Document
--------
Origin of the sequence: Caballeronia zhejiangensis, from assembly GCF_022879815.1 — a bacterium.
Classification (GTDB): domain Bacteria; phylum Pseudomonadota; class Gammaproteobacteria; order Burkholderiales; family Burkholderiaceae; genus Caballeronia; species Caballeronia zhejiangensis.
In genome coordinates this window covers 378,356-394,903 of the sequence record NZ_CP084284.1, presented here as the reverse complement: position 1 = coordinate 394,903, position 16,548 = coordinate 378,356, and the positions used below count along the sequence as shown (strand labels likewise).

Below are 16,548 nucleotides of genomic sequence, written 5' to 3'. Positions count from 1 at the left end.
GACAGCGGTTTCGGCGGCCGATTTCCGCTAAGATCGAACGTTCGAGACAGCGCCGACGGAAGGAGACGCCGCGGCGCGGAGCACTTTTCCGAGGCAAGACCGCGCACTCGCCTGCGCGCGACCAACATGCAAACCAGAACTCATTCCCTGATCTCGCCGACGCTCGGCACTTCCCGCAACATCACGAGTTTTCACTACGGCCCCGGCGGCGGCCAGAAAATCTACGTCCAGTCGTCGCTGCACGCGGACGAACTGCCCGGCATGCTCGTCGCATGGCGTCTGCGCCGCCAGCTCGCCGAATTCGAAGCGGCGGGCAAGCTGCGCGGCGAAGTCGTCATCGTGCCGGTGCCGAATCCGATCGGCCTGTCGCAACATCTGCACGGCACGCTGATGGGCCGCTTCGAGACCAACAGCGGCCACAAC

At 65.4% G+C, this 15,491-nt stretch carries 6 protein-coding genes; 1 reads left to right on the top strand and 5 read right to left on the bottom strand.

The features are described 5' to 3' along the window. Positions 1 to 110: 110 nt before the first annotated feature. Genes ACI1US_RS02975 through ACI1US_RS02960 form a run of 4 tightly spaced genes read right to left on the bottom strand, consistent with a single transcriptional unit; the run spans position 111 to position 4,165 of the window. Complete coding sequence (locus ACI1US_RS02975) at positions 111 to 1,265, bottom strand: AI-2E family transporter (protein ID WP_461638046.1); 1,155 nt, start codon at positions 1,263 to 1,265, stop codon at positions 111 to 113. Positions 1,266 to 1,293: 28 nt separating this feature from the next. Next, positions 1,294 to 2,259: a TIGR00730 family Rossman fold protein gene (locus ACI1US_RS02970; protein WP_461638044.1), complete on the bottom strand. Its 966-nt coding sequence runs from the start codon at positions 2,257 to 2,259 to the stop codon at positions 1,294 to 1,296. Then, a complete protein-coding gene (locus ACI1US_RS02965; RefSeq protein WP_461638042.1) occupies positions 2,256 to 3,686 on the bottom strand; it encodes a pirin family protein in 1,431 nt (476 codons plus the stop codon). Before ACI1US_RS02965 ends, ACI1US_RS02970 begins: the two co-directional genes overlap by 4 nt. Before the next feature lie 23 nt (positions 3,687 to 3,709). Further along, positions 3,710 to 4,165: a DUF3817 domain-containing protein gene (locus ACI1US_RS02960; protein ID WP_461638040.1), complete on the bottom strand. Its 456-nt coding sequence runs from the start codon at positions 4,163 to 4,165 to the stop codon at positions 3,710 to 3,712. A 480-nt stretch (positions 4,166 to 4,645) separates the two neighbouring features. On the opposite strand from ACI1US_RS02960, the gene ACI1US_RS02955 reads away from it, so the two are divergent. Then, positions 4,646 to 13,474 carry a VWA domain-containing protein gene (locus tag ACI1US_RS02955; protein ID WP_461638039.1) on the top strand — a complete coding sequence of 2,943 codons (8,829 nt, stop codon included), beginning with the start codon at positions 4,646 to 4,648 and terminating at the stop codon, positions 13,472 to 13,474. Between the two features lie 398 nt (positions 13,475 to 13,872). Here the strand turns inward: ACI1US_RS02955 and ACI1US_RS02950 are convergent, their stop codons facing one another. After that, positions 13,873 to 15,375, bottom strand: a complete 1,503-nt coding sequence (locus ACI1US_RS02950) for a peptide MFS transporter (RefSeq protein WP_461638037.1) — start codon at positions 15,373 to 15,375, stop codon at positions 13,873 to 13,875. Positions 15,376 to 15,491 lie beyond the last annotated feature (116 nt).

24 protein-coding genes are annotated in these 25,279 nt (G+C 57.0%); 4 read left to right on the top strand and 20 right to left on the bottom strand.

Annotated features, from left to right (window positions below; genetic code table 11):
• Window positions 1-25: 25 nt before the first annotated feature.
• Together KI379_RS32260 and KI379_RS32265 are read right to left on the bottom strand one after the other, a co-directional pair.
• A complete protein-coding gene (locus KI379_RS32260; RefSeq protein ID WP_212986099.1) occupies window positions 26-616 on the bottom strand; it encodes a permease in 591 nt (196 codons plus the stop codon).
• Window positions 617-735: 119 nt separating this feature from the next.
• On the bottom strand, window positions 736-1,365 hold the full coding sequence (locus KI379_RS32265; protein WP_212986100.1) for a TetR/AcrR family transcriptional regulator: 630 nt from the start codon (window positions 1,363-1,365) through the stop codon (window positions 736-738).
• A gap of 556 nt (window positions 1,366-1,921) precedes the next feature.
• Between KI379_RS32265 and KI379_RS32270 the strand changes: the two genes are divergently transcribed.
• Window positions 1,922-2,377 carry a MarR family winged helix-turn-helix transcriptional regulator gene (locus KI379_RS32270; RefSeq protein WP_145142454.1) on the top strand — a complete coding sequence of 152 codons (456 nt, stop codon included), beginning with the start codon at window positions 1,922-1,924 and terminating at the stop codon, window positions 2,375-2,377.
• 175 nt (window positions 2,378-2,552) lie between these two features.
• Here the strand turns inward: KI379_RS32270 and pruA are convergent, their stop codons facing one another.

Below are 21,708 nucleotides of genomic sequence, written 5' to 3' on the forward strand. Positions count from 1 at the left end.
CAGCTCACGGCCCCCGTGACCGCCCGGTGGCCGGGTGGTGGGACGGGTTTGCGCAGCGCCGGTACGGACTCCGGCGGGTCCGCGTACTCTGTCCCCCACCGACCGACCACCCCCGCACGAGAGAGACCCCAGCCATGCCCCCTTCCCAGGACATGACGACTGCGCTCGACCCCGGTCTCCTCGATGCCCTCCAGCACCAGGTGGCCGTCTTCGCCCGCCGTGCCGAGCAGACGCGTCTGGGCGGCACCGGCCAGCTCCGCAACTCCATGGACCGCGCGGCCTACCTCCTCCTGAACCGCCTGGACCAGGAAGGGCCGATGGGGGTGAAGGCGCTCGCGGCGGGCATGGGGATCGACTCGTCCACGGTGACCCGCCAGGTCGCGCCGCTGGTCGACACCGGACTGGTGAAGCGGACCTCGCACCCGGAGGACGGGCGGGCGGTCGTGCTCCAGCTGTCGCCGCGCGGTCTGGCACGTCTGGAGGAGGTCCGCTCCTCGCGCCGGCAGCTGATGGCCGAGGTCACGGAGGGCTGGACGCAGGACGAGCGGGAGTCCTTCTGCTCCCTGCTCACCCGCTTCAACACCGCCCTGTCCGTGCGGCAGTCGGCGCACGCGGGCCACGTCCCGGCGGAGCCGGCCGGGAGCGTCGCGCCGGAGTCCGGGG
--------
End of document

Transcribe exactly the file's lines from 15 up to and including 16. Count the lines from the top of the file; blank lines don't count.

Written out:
• A gap of 556 nt (window positions 1,366-1,921) precedes the next feature.
• Between KI379_RS32265 and KI379_RS32270 the strand changes: the two genes are divergently transcribed.